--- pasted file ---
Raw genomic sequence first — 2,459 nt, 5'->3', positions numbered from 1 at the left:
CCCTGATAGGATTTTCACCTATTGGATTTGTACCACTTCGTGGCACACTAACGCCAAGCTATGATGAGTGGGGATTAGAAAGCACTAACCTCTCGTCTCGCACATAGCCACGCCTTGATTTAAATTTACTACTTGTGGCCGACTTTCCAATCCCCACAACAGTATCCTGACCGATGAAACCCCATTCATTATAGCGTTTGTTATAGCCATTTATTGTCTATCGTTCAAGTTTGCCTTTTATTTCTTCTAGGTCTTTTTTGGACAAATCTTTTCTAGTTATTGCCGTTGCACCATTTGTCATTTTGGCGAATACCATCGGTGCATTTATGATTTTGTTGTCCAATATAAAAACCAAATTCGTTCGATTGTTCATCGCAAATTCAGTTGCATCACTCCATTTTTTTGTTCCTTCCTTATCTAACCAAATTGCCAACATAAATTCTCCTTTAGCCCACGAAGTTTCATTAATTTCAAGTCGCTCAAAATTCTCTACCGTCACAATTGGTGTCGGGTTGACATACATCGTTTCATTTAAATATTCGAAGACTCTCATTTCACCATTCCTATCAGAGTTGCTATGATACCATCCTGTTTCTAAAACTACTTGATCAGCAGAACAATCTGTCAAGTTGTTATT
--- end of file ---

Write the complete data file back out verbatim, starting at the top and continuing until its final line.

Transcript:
Raw genomic sequence first — 2,459 nt, 5'->3', positions numbered from 1 at the left:
CCCTGATAGGATTTTCACCTATTGGATTTGTACCACTTCGTGGCACACTAACGCCAAGCTATGATGAGTGGGGATTAGAAAGCACTAACCTCTCGTCTCGCACATAGCCACGCCTTGATTTAAATTTACTACTTGTGGCCGACTTTCCAATCCCCACAACAGTATCCTGACCGATGAAACCCCATTCATTATAGCGTTTGTTATAGCCATTTATTGTCTATCGTTCAAGTTTGCCTTTTATTTCTTCTAGGTCTTTTTTGGACAAATCTTTTCTAGTTATTGCCGTTGCACCATTTGTCATTTTGGCGAATACCATCGGTGCATTTATGATTTTGTTGTCCAATATAAAAACCAAATTCGTTCGATTGTTCATCGCAAATTCAGTTGCATCACTCCATTTTTTTGTTCCTTCCTTATCTAACCAAATTGCCAACATAAATTCTCCTTTAGCCCACGAAGTTTCATTAATTTCAAGTCGCTCAAAATTCTCTACCGTCACAATTGGTGTCGGGTTGACATACATCGTTTCATTTAAATATTCGAAGACTCTCATTTCACCATTCCTATCAGAGTTGCTATGATACCATCCTGTTTCTAAAACTACTTGATCAGCAGAACAATCTGTCAAGTTGTTATT